Tens of thousands of years ago, a series of volcanic eruptions tore across Chiriquí, running from the mainland mountains out past the continental shelf. Extensive lava flows and the collision of tectonic plates pushed ancient geologic formations up above the surface of the ocean, and created the island archipelago that includes Isla Palenque, the Gulf of Chiriquí National Park, and many other islands and islets sprinkled through the Gulf of Chiriquí.
Isla Palenque itself is 400 acres, with five miles of coast and over a mile and a half of soft zebra striped beaches, ranging from a large crescent-shaped beach which forms most of the island’s southwest side to numerous secluded private and hidden beaches, known only to those who explore the island extensively. It has a delightfully varied landscape of volcanic rock outcroppings, serene coconut groves, exotic lagoons and wildlife-rich jungles.
Panama’s Geological History
Panama owes its existence to tectonic collisions occurring more than 15 million years ago – a massive (yet slow) grinding of the gears as the Pacific Plate slid beneath the Caribbean Plate, causing sufficient friction to arouse volcanic activity. The resulting eruptions created islands which eventually fused to form the famous isthmus, while also leaving a smattering of islands off Panama’s bicoastal shores.
Other islands emerged later – including Isla Palenque, Islas Secas, and nearby islands strewn like emeralds across the Gulf of Chiriqui – from debris and sediment flung out upon the Pacific by an eruption of Volcan Baru.
This volcanic blast likely occurred during the late Pleistocene or early Holocene epoch. In case you weren’t aware, the Holocene is the geological period we’re currently living in. Before you start fretting over the fact that Panama has witnessed volcanic activity in the present epoch, consider that “present” and “current” in the geological sense mean something very different from other contexts: this eruption probably occurred somewhere in the ballpark of 12,000 years ago.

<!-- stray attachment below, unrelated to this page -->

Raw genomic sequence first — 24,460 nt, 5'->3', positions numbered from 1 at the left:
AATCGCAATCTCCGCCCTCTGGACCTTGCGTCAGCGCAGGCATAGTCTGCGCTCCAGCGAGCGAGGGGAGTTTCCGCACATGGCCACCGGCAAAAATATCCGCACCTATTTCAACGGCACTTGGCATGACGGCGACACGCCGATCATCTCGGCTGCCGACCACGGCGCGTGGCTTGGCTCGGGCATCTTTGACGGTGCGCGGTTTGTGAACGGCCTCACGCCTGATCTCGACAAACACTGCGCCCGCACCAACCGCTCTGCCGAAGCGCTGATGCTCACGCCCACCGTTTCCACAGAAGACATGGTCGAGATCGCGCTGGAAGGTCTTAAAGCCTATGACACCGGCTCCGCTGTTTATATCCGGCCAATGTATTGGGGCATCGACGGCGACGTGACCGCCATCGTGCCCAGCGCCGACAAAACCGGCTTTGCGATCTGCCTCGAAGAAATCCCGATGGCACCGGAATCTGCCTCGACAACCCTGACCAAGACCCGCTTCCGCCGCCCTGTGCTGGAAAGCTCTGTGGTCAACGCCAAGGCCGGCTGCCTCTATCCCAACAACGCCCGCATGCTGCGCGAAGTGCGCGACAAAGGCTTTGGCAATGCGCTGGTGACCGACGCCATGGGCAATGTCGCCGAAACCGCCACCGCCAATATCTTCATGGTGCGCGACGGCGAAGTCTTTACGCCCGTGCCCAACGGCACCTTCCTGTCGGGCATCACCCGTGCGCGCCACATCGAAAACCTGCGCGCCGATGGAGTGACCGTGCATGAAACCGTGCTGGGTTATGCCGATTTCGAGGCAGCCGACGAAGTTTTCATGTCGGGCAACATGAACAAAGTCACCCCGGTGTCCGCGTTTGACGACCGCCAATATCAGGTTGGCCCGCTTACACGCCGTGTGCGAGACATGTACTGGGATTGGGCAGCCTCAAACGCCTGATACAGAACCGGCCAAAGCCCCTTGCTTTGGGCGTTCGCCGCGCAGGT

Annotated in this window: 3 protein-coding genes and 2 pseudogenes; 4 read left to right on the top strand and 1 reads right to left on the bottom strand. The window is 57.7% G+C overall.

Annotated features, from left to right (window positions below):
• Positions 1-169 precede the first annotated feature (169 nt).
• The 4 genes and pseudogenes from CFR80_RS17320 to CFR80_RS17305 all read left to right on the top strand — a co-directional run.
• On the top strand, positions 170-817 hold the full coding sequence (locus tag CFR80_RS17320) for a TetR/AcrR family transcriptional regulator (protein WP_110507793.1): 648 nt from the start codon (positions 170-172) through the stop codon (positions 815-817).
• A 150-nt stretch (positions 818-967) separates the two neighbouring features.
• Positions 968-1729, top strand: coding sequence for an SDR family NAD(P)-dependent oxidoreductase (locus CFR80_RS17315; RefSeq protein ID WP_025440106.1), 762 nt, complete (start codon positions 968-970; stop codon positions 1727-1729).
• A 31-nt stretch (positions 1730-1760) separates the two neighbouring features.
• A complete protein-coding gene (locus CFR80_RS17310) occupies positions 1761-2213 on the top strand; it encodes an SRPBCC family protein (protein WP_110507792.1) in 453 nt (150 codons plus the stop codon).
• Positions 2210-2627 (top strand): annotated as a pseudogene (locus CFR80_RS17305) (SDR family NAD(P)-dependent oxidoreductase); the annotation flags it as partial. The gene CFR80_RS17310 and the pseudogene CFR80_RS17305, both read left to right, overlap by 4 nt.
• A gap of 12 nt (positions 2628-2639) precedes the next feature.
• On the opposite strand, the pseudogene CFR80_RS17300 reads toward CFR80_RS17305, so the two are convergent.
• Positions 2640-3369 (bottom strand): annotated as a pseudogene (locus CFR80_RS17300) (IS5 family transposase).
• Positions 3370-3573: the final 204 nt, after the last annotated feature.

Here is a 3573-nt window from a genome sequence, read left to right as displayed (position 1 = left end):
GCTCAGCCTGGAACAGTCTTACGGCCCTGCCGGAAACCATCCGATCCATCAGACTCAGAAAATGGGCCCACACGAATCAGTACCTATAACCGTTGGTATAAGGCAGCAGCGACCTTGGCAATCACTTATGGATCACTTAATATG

The larger islands in this part of the Pacific (a prime example being Isla Coiba) derive more of their composition from actual volcanic debris, whereas smaller islands such as Isla Palenque and our neighbors Islas Ventanas and Secas were once part of the isthmus, the result of cooling lava flows which form a type of igneous rock known as basalt, until rising sea levels separated them from the mainland.
Isla Palenque’s Natural Stone Gardens
The interplay of natural elements — sandstone, coral, mangroves, carbonaceous shales — and the island’s memories of volcanic activity, flooding, and erosion provides a host of geological features for modern explorers to discover on Isla Palenque.
The island’s “floor” is composed of boulders of different lithological composition within a matrix corresponding to silty clay sediments carried by the current to Isla Palenque’s shores throughout its geological history.
Time-weathered basalt forms rocky outcroppings which give rise to an outdoor activity we’ve dubbed “rock hiking” for lack of a term to accurately describe it. Rock hiking allows the adventurer to move between land and sea, over tide pools and through volcanic portals that appear and disappear with the rising and falling sea level. In some places, the boulders are over ten feet in diameter! The ebbing tide on Isla Palenque reveals these natural sculpture parks, as large as an acre in size and featuring rocks of varied size, shape, and color. Exploring the beaches of Isla Palenque at low tide allows you to climb over boulders brightly veined in quartz and jade and discover caves concealed in dramatic rockfaces overhung by jungle trees.
You can envision yourself discovering our island’s fascinating landscape via our Island Intern’s video of the Northeast Coast hike — he’ll take you through the natural stone gardens that emerge from the waves as the tides on Isla Palenque recede.